It looked like raw hamburger

.. By The Editor's Notebook

Being a Depression era child, a U. S. Army Infantryman and a college student under the G. I Bill hardly prepared me for haute cuisine. So when I joined a business publication in San Francisco the finer things of life were all very new to me. In other of these stories I have reiterated how my employers believed in the good life on a truly grand scale, or so it appeared to me.

I have also hinted on other occasions that a good deal of drinking went on, much of it at long lunches since it was in the three martini era. Up to this point of time my drinking was mostly confined to beer, which fit my pocketbook and if it was hard stuff, in the service or college, our idea of a cocktail was generally a Boilermaker or Depth Charge. In my group a really fancy drink was a rum concoction called a Zombie, and two of those were guaranteed to put anyone's lights out.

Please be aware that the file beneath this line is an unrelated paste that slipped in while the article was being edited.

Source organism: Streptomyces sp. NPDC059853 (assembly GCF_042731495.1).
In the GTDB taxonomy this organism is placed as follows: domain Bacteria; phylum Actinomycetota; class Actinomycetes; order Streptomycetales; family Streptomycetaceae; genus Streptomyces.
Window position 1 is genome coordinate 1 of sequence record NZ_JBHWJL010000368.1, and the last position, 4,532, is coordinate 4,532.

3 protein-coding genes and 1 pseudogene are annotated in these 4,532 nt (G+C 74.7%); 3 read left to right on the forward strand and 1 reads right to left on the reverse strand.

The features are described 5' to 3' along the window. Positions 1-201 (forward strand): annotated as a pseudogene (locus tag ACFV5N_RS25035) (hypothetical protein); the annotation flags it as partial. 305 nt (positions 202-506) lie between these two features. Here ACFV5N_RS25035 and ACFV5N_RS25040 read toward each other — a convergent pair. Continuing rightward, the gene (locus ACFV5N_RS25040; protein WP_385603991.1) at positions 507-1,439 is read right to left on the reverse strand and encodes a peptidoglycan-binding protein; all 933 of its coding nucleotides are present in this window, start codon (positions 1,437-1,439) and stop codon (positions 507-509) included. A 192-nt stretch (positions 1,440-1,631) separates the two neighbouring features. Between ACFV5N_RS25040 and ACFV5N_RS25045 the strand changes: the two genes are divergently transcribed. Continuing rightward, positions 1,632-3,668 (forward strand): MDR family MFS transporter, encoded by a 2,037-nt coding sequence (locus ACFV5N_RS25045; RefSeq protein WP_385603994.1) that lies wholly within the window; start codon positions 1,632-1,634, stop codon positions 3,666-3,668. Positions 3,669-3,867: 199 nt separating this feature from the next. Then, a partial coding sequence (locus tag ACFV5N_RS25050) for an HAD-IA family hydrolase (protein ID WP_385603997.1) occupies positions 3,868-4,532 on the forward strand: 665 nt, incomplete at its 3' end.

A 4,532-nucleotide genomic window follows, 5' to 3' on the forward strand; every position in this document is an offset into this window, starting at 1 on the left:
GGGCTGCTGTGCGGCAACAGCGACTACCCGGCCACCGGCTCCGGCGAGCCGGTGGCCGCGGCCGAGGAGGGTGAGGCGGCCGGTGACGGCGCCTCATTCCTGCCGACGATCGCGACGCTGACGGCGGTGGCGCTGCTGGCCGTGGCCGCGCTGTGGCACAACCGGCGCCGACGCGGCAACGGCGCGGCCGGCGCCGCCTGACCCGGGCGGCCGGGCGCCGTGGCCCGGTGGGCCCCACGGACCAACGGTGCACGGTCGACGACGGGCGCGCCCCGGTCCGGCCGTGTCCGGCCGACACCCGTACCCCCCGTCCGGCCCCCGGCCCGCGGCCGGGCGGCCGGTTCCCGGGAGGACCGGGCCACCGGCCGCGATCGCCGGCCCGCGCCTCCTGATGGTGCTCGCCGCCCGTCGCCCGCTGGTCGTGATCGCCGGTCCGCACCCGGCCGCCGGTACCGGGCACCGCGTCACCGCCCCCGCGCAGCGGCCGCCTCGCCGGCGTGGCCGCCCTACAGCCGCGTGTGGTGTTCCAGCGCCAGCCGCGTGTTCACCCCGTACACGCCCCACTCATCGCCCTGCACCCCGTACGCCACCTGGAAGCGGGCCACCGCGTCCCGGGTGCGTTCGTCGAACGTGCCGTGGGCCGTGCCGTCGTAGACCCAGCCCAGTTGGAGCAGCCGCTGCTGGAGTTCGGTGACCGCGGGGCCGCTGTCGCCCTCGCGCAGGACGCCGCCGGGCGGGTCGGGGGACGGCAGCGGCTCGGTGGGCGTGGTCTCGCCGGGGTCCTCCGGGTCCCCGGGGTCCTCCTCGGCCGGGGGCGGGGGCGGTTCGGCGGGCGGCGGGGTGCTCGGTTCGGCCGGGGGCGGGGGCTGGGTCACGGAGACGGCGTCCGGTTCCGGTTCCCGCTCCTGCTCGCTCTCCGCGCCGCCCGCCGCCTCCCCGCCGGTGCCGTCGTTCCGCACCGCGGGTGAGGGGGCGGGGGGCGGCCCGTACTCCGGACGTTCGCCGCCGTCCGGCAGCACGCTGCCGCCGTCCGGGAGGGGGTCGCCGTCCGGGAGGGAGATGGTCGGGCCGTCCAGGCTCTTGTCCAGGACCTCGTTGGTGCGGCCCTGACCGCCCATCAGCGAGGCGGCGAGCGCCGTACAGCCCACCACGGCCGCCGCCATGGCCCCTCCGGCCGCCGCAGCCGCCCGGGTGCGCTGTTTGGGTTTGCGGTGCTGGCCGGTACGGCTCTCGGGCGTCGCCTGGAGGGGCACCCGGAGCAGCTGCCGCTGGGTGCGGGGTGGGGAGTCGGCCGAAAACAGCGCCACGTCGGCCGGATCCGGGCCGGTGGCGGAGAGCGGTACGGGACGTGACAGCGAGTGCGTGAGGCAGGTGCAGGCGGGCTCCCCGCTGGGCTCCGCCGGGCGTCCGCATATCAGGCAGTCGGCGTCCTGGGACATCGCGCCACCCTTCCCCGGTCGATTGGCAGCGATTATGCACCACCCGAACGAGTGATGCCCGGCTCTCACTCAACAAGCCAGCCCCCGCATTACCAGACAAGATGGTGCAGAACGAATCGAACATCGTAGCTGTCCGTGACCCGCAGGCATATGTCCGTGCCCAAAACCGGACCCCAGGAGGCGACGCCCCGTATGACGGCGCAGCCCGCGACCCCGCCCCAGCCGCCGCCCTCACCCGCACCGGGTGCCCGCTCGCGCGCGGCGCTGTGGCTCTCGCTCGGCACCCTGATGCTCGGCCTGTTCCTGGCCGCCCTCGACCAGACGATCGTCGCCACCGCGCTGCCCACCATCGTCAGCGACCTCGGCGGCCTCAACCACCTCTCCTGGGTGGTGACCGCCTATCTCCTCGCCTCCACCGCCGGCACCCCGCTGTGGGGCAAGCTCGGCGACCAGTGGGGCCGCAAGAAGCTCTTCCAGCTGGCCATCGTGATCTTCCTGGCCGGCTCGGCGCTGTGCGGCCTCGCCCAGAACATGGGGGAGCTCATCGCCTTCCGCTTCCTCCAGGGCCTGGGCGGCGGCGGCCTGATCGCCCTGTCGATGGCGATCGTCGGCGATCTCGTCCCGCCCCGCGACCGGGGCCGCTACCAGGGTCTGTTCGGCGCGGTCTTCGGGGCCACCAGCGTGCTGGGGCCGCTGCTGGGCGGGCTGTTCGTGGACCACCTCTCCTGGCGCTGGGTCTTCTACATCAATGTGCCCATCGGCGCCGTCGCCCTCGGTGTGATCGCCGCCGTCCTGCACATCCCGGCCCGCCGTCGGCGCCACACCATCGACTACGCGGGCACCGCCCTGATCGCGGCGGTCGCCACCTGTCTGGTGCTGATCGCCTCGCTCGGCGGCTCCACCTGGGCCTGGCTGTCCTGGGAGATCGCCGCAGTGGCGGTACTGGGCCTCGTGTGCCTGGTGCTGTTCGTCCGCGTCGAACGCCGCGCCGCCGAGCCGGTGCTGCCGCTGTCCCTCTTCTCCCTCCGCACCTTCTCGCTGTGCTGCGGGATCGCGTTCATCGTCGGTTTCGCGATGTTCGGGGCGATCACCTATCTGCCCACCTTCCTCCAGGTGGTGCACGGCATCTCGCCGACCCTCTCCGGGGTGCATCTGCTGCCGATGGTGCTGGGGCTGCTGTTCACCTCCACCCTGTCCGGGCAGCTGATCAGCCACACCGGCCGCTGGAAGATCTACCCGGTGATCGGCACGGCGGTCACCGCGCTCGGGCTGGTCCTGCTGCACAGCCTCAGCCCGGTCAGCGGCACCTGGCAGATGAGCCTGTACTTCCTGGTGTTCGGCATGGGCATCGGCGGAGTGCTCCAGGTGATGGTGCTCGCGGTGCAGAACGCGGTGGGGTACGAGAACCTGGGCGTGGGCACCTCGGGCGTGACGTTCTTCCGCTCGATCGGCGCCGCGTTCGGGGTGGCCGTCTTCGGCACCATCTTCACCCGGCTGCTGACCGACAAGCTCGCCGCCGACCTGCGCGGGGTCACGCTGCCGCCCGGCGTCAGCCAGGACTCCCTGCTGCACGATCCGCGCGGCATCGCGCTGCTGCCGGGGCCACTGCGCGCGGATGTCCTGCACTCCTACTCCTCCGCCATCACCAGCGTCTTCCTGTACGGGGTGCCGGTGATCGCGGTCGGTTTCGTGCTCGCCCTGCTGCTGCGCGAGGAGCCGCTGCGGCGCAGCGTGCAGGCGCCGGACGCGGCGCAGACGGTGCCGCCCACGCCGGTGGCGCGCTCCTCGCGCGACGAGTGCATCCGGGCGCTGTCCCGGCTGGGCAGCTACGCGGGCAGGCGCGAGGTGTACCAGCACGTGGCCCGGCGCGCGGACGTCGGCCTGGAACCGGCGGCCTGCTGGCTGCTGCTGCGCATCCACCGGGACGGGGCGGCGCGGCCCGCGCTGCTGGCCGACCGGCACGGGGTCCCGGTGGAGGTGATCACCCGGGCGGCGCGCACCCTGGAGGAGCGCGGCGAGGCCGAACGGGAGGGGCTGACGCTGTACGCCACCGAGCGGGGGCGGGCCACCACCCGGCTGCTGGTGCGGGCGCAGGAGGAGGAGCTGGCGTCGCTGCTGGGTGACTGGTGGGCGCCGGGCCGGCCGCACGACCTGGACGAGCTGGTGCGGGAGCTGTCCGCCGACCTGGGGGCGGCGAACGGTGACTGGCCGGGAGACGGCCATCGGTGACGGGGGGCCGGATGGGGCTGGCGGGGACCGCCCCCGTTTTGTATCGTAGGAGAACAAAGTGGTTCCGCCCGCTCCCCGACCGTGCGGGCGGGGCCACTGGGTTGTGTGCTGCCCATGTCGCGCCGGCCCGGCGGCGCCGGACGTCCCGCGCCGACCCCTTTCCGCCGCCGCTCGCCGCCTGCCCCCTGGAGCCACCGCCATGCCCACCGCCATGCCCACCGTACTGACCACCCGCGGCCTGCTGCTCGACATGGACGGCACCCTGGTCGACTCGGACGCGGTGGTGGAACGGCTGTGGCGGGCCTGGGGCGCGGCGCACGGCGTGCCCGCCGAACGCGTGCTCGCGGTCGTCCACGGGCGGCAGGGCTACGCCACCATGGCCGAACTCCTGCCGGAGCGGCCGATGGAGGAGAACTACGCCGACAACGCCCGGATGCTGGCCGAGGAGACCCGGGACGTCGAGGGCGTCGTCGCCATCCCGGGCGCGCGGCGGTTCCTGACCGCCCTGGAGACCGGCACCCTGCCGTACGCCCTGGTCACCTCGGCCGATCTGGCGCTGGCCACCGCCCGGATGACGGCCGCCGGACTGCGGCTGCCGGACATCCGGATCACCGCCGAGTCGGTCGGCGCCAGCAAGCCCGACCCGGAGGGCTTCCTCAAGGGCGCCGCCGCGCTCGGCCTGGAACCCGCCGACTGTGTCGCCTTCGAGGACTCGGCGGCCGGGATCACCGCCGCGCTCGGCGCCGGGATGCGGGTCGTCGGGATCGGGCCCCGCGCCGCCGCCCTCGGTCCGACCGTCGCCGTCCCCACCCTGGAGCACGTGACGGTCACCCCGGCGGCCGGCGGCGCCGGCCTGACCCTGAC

However it is surprising how quickly one can accept and appreciate the good things of life. It wasn't long before I came to appreciate martinis, sometimes too much so. These and Old Fashioned Cocktails were the drinks of choice for the business people I now associated with

But dining in fine restaurants and their menus did offer some challenges and surprises for me.

One day I went to lunch with my two employers where we met several executives of a prominent distiller. This took place at Sam's in Maiden Lane, which was one of my associates' favorite watering holes and restaurants.

This day two at the table ordered steak tartare, stating how great it was at this restaurant, so I ordered the same. I did not have the slightest idea just what steak tartare was but figured it would be some specially prepared steak sandwich or such.

When the entrees arrived that steak tartare looked to me very much like raw hamburger. Recovering from my initial shock and horror I bravely worked on my entree refusing to admit to anyone my inner dismay.

It was one more lesson to be learned, one of many that took place those first months on the job. Later I learned to actually appreciate a well made and served steak tartare.

But I always order it with a secret smile remembering those days of early beginnings when it was just raw hamburger.

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Last Update:10/30/98

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